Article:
SAMPLING SITES The same sampling sites are used each year. All sampling occurs between the 3rd week of July and Labor Day. Lakes are generally sampled in the following order: Allequash, Crystal, Big Muskellunge, Sparkling, Crystal Bog, Trout Bog, Trout, Wingra, Fish, Monona, Mendota. Sites for fyke nets, trammel nets and night seining sites were chosen by random process in 1981 for the Northern Highland State Forest lakes (Trout, Big Muskellunge, Allequash, Crystal, Sparkling). Sites for Lake Mendota were chosen in 1981, and for the other Madison lakes (Monona, Fish, and Wingra) in 1995. In 1998, all the Northern Highland lake sampling sites were recorded and archived as GPS coordinates. In 1999, all the Madison lake sites were recorded and archived as GPS sites. Prior to 1998 and 1999, fyke and trammel net sites were found each year by reference to lake maps, local landmarks, and stake locations. Gill nets are placed near the deep-hole, which is marked by a buoy (on most lakes) and/or GPS coordinates. In the bog lakes (Trout Bog and Crystal Bog), which are sampled with only fyke nets and minnow traps, there are no fixed sites; nets are placed equal distances apart around the entire circumference of the lake in approximately the same locations each year. NIGHT SEINING Night seining is conducted to achieve relative abundances of small fish species such as minnows, darters, sculpin, and young gamefish species on a yearly basis. Seining is most effective on small fish at night, due to reduced net avoidance, and is one of the most effective methods of catching small fish species. The seine used is 12.2 m long by 1.2 m deep, consisting of two 5.5 x 1.2 m wings surrounding a 1.2 x 1.2 x 1.2 m central bag. The wings are made of 6.4 mm stretch measure knitted delta-strength nylon mesh, and the bag is of 3.2 mm delta strength nylon mesh. The entire net is tarred. The two wings and the opening to the bag have weighted foot ropes and buoyed head ropes. The seine is pulled via two PVC or steel poles on either end of the seine. Prior to 1997, seine sites consisted of 100 meters of shoreline. This was subdivided into 3 seine hauls, each covering 33 meters. Stakes were placed to mark the beginning and end of each haul, with the first stake lettered A and the fourth (final) stake lettered D. In 1997, seine hauls were reduced to 2 hauls of 33m each. The final 34m of the 100m site (stakes C-D) is now used as an alternate seine site in the event of difficulty (snag, twisted net) in one of the first two hauls. Our convention is that the first haul (identified as "site number -1") is the one segment at the left end of the site, as one faces the site from the lake. The day crew working the lake will have marked the location of these stakes using green 12-hour chemical light sticks. There are 6 seine sites per lake for a total of 18 hauls per lake prior to 1997; starting in 1997, there are 12 hauls per lake. The seine crew approaches the site from the lake by boat in such a way as not to pass over the area to be seined. The seine is deployed using as little light as possible. An 8m length of rope is tied between the poles as a guide for the maximum spread of the seine. Two people, working 8 meters apart when possible, pull the seine on a course parallel to the shore line. The outside or deep person should be 8m from the shallow person (max rope length) or as deep as they can be without overtopping their waders (just below chest height). The inside or shallow person keeps as close to shore as possible without steeping onto dry land. When the shallow person is about 8 meters from the end of the haul heorshe moves very slowly, allowing the deep person to swing around toward the chemical light stick; both seiners should reach the light at the same time. The seine is quickly landed by crossing the poles and drawing the lead line together. The lead line is kept on the lake bottom while the wings are drawn in. When the bag reaches the poles it is picked up by the 4 corners. Fish are collected from the bag and processed before the crew goes on to the next haul. TRAMMEL NET The trammel net is used to sample fish species present near the bottom at the thermoclineorsubstrate interface. This area is utilized by a number of fish species, and is an important area of the lake due to the large change in temperature in a relatively short distance. As in the terrestrial environment, the thermocline acts as an ecotone and several fish species which require very different physical environments may exist in relatively close proximity. So achieving yearly fish abundances in this habitat is also important in determining long term trends in fish abundances. The trammel net used is 30.5 m long and 1.1 m deep. It consists of two outer nets of 170 mm square 32 kg test mesh multifilament nylon with an inner panel of 51 mm stretch mesh 9 kg test multifilament nylon. The three nets are connected at the leaded foot line and the buoyed head rope. The trammel net is set on the bottom, along a line perpendicular to the shoreline and crossing the thermocline. This can generally be accomplished by setting the shallow end in about 3 meters of water, and running the net out perpendicular to shore. Fish are picked out of the trammel net as it is brought back into the boat. The trammel net is set by the day crew at two sites in each lake, and fished for approximately 24 hours at each site. FYKE NETS Fyke netting is a very common method of sampling a wide size range of fishes which use littoral zone habitat. At different times of the day andoror season, many different fish species utilize the littoral zone area for feeding, digesting, and mating purposes. Sampling the abundances of fish species in this area, thus, is also very important in determining yearly changes in fish abundances. To monitor yearly changes in littoral fish abundances, fyke nets are deployed at six sampling sites in all 11 LTER study lakes. A separate set of three fyke nets of similar dimensions are used for the Northern Highland lakes and the Madison lakes. For the Northern Higland lakes, each fyke net is approximately 12 m long and consists of two rectangular steel frames 90 cm wide by 75 cm high and 4 steel hoops, all covered by 7 mm delta stretch mesh nylon netting. An 8 m long by 1.25 m deep leader net made of 7 mm delta stretch mesh nylon netting is attached to a center bar of the first rectangular frame (net mouth). The second rectangular frame has two 10 cm wide by 70 cm high openings, one on each side of the frame s center bar. The four hoops follow the second frame. Throats 10 cm in diameter are located between the second and third hoops. The net ends in a bag with a 20.4 cm opening at the end, which is tied shut while the net is fishing. New nets of the same dimensions were purchased for the Northern Highland lakes in 2000. Fyke nets for the Madison lakes are 10 m long (including lead) with 1 rectangular aluminum frame followed by 2 aluminum hoops. The aluminum frame has the dimensions 98 cm wide x 82 cm tall, and is constructed of 2.5 cm tubing, with an additional center vertical bar. The hoops are 60 cm in diameter and constructed of 5 mm diameter aluminum rod. The single net funnel is between the first and second hoops and is 20 cm in diameter. The lead is 8 m long and 1.25m deep, constructed from 7mm delta stretch mesh. Each fyke net is set in shallow water perpendicular to shore such that the net mouth is covered by about 1 meter of water when possible. When the net is properly set, the lead is perpendicular to shore, vertical and not twisted, the mouth of the net is upright and facing shore, and all the hoops are upright. When the net is pulled in, the hoops and frames are gathered together and lifted into the boat. The net is positioned over a live well with the net mouth upward. One frame at a time is lifted and any fish present are shaken down into the next chamber, until all the fish are in the bag, which is emptied into the live well. Three fyke net sites are set per day (for two days), each with a single net in the middle of a 100m site, for a total of 6 fyke net sites per lake. Due to the soft bottom, and small size of the bog lakes, minnow traps and fyke nets are the only gear used to sample the fish community of these systems. The fyke nets are suspended by placing floats at the apex of each hoop, and on the top of the opening frames. This is done to prevent the nets from sinking into the soft sediments at the bottom of the bogs. CRAYFISH AND MINNOW TRAPS There have been introductions of exotic crayfish species in recent years into many north temperate lakes. Monitoring yearly abundances of crayfish species is important in determining the status and extent of the invasions. Crayfish traps are set on all lakes except the bog lakes (Crystal Bog and Trout Bog). Minnow traps are set only on the bog lakes. Prior to 1998, five traps were set at each fyke net site. Starting in 1998, three traps are set per site. Thus, prior to 1998, thirty traps were set on each lake (covering 6 sites.) As of 1998, 18 traps are set on each lake. Minnow traps and crayfish traps are set in shallow water (approx 1 m), 2 traps on one side, and 1 trap on the other side of the fyke net lead. Minnow traps are baited with 1 slice of bread per trap to attract minnows inhabiting the bogs. Crayfish traps are baited with 120 g of liver. Traps are fished for approximately 24 hours . Crayfish are identified to species and returned to the lake. Minnows caught in either the crayfish or minnow traps are identified to species, measured for total length. Minnow traps used are galvanized steel two piece traps, 44.5 cm long by 30.5 cm maximum diameter with 2.5 cm diameter openings at the ends. The mesh size is 6.4 mm on a side. Crayfish traps are identical, but the opening hole of both sides of the trap has been forced to 5 to 7 cm. GILL NETS In most lakes, there are species of fish which inhabit the pelagic (open water) zone. These fish species can have a large impact on lake ecosystem dynamics when they occur in abundance. To monitor yearly changes in the abundance of pelagic fish species, we sample the deep basin of eight of the LTER lakes with vertical gill nets. Our gill nets are a set of 7 nets, each in a different mesh size, hung vertically from foam rollers, and chained together in a line. Each net is 4 m wide and 33 m long. From 1981 through 1990 the nets were multifilament mesh, in stretched mesh sizes of 19, 25, 32, 38, 51, 64, and 89 mm. In 1991, the multifilament nets were replaced with monofilament nets of the same sizes. One side of the net is marked in meters from top to bottom. Stretcher bars have been installed at 10 meter intervals from the bottom to keep the net as rectangular as possible when deployed. The bottom end is weighted with a lead pipe to quicken the placement of the net and to maintain the position of the net on the bottom. Gill nets are set at the deepest point of all LTER lakes except Crystal Bog, Trout Bog, and Fish Lake. The nets are set for two consecutive 24 hour sets. The nets are set in a straight line, each connected to the next, and anchored at each end of the line. Once the nets are in position, they are unrolled until the bottom end reaches the bottom, and then tied off to prevent further unrolling. The nets are pulled by placing each net onto a pair of brackets attached to the side of the boat and rolling the net back onto its float; the fish are picked out as the net is brought up, placed in tubs according to depth. The fish are processed when the net is completely rolled up and before it is redeployed. ELECTROFISHING We use a boom style electrofishing system to sample the littoral zone fish community. Prior to 1997, four electrofishing transects were done on each lake. In 1997, the number of transects was reduced to 3. The same transects are used each year. Each transect consists of 30 minutes of current output, with the boat moving parallel to shore in 1-2 meters of water at a slow steady speed. We use the DC pulse system, with 240 volts at 3-5 amps. Two crew members in the bow of the boat dip up all stunned fish, placing them in the live well for processing at the end of each transect. Transect lengths vary depending upon the size of the lake. If the end of a transect is reached before 30 minutes has elpased, time is paused while the electrofisher loops back to the start of the transect. The transect is then repeated for the remaining time. In 1999, dip nets were standardized to 10 foot poles attached to 18in. x 20in. tear drop shaped hoops. The nets are made of 7 mm stretch mesh. PROCESSING THE CATCH For all collecting methods, the fish are processed as follows. Each individual fish is identified to species. If it cannot be positively identified, after it is processed, it is preserved in 10percent buffered formalin or 95percent ethanol for later identification. The total length of the fish (measured from nose to end of caudal fins pinched together) is measured in mm. Prior to 1997, the weight (g) of the first 5 fish of each species in each 10 mm size category was also measured, using the appropriate Pesola spring balance (fish weight registering in the middle range of scale). A tally sheet was used to record how many fish in each size category had been measured. Starting in 1997, 2 fish are weighed for each fish species in each 5mm size category. Also in 1997, data recording switched to an electronic system which tallied measured fish. For yellow perch, rock bass, and cisco, a scale sample is collected from each weighed fish. This is removed from the left side of the fish, above the lateral line and below the origin of the dorsal fin. Scale samples are stored in scale envelopes and labeled with a unique ID number, the date the scale was taken, a lake ID number, the species code, land length and weight. For gill net catches, the depth at which each individual is caught is also recorded. Fish from all gear (except gillnets) are held in live wells during processing. Fish are sorted by species into buckets, processed as quickly as possible, and returned to the lake. Fish from the gillnets are very rarely alive. If alive, they are usually badly damaged when the nets are raised. PROTOCOL CHANGES</p>1995 Resumed sampling Lake Mendota with full suite of sampling gear 1995 Began sampling Lakes Wingra, Monona, and Fish 1997 Two fish are weighed for each fish species in each 5mm size category. Previously, five fish were weighed for each fish species in each 10mm size category 1997 Data recording switched from manual field sheets to an electronic system 1997 Changed from 4 to 3 electrofishing runs per lake 1997 Changed from 18 to 12 seine hauls per lake 1998 Changed from 30 to 18 crayfish or minnow traps per lake 2004 Discontinued crayfish or minnow traps on southern lakes 2015 The sampling lake order was changed for the northern lakes. Trout Lake, which was formerly sampled first, is now last due to the presence of spiny water flea. 2016 The sampling lake order was changed for the southern lakes. Fish Lake is sampled first and Mendota last to avoid bringing invasive species to Fish Lake. Winga had generally been the first since 1995.</p>DATA MODIFICATIONS</p>Prior to 2018, gill net data had been standardized to a 24-hour sampling period. This is no longer the case, and catch numbers for all years have been recomputed to reflect the number of fish actually caught.</p>2018-01-18: Species names ('spname') added in 2012 had space characters appended to the end of the name. These spaces have been removed. The occasional appearance throughout the data set of species name 'SUNFISH' and 'LARVALSUNFISH' have all been changed to 'UNIDSUNFISH'.</p>&nbsp;</p>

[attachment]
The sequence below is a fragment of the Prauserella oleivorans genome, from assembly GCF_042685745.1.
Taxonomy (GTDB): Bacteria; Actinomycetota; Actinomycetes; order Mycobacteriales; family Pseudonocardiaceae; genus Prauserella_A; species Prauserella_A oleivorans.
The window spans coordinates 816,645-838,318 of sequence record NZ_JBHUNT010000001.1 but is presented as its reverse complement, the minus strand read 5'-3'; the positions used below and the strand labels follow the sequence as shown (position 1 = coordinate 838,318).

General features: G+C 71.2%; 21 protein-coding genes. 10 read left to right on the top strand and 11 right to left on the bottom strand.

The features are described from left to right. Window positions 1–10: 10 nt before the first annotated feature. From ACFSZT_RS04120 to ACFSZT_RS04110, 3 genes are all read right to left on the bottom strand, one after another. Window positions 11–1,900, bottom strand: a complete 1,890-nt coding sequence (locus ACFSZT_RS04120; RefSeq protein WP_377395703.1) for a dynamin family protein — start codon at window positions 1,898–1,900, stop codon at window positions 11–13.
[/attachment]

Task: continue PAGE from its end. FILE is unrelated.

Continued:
Short Name
NTLFI02
Version Number
40

Landscape Position Project at North Temperate Lakes LTER: Aquatic Macrophytesn 1998 - 1999

Abstract
Submersed and floating macrophytes were surveyed along transects running perpendicular to shore at two sites representative of muck (organic) and sand substrate macrophyte communities. Data were collected by Karen A. Wilson as part of her PhD work in Northern Wisconsin, (Vilas and Onieda Counties) during July and August of 1998 and 1999. Details of field collections can be found in Wilson, K.A. 2002. Impacts of the invasive rusty crayfish (Orconectes rusticus) in northern Wisconsin lakes. Ph.D. Dissertation. University of Wisconsin, Madison. Number of sites: 30 lakes; 2 sites per lake
Core Areas
Creator
Dataset ID
109
Date Range
-
LTER Keywords
Maintenance
completed
Metadata Provider
Methods
Details of field collections can be found in Wilson, K.A. 2002. Impacts of the invasive rusty crayfish (Orconectes rusticus) in northern Wisconsin lakes. Ph.D. Dissertation. University of Wisconsin, Madison.
Short Name
LPPMACR
Version Number
7